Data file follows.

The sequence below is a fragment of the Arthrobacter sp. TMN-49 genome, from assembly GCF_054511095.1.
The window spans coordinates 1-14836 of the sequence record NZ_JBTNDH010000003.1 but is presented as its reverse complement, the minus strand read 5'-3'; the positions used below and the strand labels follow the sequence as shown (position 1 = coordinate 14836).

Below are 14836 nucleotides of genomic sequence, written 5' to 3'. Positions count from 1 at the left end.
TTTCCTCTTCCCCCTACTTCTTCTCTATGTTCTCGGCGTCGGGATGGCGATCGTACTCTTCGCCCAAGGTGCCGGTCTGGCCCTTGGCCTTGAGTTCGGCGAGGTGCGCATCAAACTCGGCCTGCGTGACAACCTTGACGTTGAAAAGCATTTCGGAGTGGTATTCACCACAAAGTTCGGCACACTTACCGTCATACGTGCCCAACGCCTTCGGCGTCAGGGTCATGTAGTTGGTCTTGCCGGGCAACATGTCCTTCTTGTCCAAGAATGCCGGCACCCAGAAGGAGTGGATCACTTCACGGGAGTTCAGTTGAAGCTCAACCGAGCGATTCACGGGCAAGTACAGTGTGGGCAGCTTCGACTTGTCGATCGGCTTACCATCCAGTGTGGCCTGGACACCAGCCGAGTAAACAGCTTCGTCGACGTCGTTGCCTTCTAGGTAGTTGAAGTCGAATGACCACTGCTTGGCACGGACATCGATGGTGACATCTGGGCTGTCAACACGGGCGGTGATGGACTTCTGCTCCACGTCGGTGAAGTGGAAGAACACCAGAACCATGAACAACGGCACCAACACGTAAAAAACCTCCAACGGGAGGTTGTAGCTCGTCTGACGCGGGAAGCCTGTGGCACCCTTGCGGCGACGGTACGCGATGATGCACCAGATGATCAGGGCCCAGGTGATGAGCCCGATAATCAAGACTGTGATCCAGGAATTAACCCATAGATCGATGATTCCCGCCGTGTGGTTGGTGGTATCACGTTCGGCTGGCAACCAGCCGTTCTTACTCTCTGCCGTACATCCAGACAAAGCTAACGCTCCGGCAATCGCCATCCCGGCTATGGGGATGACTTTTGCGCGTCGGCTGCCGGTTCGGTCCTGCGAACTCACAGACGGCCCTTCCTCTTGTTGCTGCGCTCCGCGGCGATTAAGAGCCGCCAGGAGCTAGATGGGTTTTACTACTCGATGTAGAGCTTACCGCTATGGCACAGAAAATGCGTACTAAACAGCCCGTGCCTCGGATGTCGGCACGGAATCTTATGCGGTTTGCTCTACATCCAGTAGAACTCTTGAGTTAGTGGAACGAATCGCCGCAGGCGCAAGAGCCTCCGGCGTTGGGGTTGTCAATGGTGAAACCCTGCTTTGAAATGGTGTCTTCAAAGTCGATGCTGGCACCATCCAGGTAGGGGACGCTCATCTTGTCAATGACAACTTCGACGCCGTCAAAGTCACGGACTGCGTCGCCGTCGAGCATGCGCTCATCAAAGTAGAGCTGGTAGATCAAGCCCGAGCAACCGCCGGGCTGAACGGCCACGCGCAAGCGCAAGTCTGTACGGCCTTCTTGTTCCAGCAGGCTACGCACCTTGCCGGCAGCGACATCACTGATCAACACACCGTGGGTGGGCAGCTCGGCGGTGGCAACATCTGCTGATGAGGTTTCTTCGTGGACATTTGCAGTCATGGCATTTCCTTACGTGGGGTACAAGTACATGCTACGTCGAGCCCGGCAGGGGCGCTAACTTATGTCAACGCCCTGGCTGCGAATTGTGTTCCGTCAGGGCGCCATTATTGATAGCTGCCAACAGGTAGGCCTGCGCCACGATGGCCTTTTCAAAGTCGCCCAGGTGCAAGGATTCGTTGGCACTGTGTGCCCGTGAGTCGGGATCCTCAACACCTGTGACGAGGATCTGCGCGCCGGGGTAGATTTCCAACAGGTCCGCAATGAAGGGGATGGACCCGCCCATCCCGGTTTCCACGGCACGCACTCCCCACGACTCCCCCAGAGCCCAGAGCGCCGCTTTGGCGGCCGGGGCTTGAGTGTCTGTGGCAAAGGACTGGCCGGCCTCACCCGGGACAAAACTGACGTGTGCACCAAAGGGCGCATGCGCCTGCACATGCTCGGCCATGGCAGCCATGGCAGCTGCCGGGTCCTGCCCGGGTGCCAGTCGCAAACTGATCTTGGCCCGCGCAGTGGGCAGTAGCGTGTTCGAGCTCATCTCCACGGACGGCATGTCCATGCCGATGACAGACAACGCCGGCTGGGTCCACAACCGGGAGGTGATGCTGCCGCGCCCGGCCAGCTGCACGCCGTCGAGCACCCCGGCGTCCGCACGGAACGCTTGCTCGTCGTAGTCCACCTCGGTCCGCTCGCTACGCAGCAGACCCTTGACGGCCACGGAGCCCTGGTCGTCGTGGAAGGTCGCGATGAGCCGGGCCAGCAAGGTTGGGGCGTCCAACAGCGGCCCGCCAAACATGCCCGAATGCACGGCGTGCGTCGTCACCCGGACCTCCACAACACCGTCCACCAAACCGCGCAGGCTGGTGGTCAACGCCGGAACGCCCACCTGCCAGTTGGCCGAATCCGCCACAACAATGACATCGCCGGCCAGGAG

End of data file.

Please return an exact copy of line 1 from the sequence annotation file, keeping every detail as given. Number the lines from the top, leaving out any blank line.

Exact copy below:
The sequence below is a fragment of the Arthrobacter sp. TMN-49 genome, from assembly GCF_054511095.1.